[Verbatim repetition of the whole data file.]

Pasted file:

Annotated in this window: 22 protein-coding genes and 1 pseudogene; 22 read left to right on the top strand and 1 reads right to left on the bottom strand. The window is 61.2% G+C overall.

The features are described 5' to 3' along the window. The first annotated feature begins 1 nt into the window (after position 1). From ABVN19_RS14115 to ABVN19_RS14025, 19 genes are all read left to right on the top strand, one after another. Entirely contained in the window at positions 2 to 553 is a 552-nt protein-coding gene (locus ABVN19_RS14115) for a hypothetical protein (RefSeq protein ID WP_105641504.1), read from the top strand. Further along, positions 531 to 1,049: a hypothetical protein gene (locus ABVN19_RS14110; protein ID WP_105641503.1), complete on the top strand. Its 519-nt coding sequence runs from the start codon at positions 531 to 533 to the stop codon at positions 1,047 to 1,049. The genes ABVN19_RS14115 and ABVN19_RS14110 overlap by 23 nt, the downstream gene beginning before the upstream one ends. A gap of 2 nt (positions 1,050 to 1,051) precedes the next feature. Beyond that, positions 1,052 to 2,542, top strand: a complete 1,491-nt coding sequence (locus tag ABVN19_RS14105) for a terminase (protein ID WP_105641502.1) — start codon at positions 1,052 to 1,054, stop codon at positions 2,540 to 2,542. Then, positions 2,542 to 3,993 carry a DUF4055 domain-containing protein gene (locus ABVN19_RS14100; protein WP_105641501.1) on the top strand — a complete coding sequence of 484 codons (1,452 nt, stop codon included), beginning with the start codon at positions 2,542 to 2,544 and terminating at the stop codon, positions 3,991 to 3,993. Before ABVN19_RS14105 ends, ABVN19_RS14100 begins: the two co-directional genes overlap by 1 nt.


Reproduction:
Annotated in this window: 22 protein-coding genes and 1 pseudogene; 22 read left to right on the top strand and 1 reads right to left on the bottom strand. The window is 61.2% G+C overall.

The features are described 5' to 3' along the window. The first annotated feature begins 1 nt into the window (after position 1). From ABVN19_RS14115 to ABVN19_RS14025, 19 genes are all read left to right on the top strand, one after another. Entirely contained in the window at positions 2 to 553 is a 552-nt protein-coding gene (locus ABVN19_RS14115) for a hypothetical protein (RefSeq protein ID WP_105641504.1), read from the top strand. Further along, positions 531 to 1,049: a hypothetical protein gene (locus ABVN19_RS14110; protein ID WP_105641503.1), complete on the top strand. Its 519-nt coding sequence runs from the start codon at positions 531 to 533 to the stop codon at positions 1,047 to 1,049. The genes ABVN19_RS14115 and ABVN19_RS14110 overlap by 23 nt, the downstream gene beginning before the upstream one ends. A gap of 2 nt (positions 1,050 to 1,051) precedes the next feature. Beyond that, positions 1,052 to 2,542, top strand: a complete 1,491-nt coding sequence (locus tag ABVN19_RS14105) for a terminase (protein ID WP_105641502.1) — start codon at positions 1,052 to 1,054, stop codon at positions 2,540 to 2,542. Then, positions 2,542 to 3,993 carry a DUF4055 domain-containing protein gene (locus ABVN19_RS14100; protein WP_105641501.1) on the top strand — a complete coding sequence of 484 codons (1,452 nt, stop codon included), beginning with the start codon at positions 2,542 to 2,544 and terminating at the stop codon, positions 3,991 to 3,993. Before ABVN19_RS14105 ends, ABVN19_RS14100 begins: the two co-directional genes overlap by 1 nt.